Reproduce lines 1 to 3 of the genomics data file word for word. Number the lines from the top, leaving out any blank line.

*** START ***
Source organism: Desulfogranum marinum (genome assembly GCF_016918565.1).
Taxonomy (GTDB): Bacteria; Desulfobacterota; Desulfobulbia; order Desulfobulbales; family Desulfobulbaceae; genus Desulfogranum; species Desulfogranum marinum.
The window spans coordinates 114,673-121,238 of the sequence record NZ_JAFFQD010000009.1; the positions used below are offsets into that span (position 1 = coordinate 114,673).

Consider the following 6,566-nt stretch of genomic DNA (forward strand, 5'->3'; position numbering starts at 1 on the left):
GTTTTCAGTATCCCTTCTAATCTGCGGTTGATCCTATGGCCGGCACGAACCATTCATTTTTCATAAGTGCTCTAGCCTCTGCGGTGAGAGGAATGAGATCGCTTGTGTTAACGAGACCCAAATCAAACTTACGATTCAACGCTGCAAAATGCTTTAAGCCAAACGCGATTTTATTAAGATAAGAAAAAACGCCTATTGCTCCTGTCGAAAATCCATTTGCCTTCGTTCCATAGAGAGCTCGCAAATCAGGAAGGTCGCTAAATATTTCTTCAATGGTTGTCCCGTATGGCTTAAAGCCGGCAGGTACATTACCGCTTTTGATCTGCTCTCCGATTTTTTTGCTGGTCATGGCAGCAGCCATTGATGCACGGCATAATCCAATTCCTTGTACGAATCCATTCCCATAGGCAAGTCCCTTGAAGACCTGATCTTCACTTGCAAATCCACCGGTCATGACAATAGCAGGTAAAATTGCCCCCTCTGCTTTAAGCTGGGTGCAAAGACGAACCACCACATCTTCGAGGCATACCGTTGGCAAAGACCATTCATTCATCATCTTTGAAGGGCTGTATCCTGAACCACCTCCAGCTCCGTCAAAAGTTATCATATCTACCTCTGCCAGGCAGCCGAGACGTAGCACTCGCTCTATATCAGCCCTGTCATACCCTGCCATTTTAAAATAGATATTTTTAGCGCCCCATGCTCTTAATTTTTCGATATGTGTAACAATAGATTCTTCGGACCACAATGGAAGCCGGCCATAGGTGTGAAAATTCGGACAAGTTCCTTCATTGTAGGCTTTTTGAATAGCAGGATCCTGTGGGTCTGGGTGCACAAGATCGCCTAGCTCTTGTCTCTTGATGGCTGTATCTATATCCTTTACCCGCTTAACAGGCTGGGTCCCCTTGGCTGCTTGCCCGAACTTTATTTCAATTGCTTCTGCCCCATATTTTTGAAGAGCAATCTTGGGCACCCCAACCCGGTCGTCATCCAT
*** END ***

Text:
Source organism: Desulfogranum marinum (genome assembly GCF_016918565.1).
Taxonomy (GTDB): Bacteria; Desulfobacterota; Desulfobulbia; order Desulfobulbales; family Desulfobulbaceae; genus Desulfogranum; species Desulfogranum marinum.
The window spans coordinates 114,673-121,238 of the sequence record NZ_JAFFQD010000009.1; the positions used below are offsets into that span (position 1 = coordinate 114,673).